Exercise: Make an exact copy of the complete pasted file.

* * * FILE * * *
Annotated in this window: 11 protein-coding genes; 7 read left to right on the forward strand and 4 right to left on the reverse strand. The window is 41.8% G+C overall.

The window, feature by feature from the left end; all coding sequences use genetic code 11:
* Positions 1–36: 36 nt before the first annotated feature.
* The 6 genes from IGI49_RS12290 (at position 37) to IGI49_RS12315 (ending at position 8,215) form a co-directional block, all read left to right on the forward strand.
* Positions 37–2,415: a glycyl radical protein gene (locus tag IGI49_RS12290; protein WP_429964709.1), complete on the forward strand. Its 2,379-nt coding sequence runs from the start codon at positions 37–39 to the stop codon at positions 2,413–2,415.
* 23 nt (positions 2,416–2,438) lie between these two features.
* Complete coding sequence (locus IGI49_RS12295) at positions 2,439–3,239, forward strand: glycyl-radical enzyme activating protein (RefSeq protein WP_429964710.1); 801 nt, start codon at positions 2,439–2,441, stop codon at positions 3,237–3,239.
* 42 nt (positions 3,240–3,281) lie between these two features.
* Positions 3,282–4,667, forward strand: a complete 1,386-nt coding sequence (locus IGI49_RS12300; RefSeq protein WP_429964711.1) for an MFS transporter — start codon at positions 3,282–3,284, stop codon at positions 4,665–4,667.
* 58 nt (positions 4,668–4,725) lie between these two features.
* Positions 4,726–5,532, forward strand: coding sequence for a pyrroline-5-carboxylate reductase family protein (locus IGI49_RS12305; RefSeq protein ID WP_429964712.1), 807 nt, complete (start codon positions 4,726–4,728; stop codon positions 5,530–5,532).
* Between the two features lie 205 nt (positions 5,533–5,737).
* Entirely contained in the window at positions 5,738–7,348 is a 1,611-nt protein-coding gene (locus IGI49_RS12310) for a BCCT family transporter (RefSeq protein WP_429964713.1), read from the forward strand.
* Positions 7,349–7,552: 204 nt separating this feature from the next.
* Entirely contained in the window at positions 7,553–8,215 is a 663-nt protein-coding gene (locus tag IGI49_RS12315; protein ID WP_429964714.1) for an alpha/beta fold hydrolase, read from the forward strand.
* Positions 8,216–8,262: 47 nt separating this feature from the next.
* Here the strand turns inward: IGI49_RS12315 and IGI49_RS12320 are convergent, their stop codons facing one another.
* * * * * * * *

Annotated in this window: 11 protein-coding genes; 7 read left to right on the forward strand and 4 right to left on the reverse strand. The window is 41.8% G+C overall.

The window, feature by feature from the left end; all coding sequences use genetic code 11:
* Positions 1–36: 36 nt before the first annotated feature.
* The 6 genes from IGI49_RS12290 (at position 37) to IGI49_RS12315 (ending at position 8,215) form a co-directional block, all read left to right on the forward strand.
* Positions 37–2,415: a glycyl radical protein gene (locus tag IGI49_RS12290; protein WP_429964709.1), complete on the forward strand. Its 2,379-nt coding sequence runs from the start codon at positions 37–39 to the stop codon at positions 2,413–2,415.
* 23 nt (positions 2,416–2,438) lie between these two features.
* Complete coding sequence (locus IGI49_RS12295) at positions 2,439–3,239, forward strand: glycyl-radical enzyme activating protein (RefSeq protein WP_429964710.1); 801 nt, start codon at positions 2,439–2,441, stop codon at positions 3,237–3,239.
* 42 nt (positions 3,240–3,281) lie between these two features.
* Positions 3,282–4,667, forward strand: a complete 1,386-nt coding sequence (locus IGI49_RS12300; RefSeq protein WP_429964711.1) for an MFS transporter — start codon at positions 3,282–3,284, stop codon at positions 4,665–4,667.
* 58 nt (positions 4,668–4,725) lie between these two features.
* Positions 4,726–5,532, forward strand: coding sequence for a pyrroline-5-carboxylate reductase family protein (locus IGI49_RS12305; RefSeq protein ID WP_429964712.1), 807 nt, complete (start codon positions 4,726–4,728; stop codon positions 5,530–5,532).
* Between the two features lie 205 nt (positions 5,533–5,737).
* Entirely contained in the window at positions 5,738–7,348 is a 1,611-nt protein-coding gene (locus IGI49_RS12310) for a BCCT family transporter (RefSeq protein WP_429964713.1), read from the forward strand.
* Positions 7,349–7,552: 204 nt separating this feature from the next.
* Entirely contained in the window at positions 7,553–8,215 is a 663-nt protein-coding gene (locus tag IGI49_RS12315; protein ID WP_429964714.1) for an alpha/beta fold hydrolase, read from the forward strand.
* Positions 8,216–8,262: 47 nt separating this feature from the next.
* Here the strand turns inward: IGI49_RS12315 and IGI49_RS12320 are convergent, their stop codons facing one another.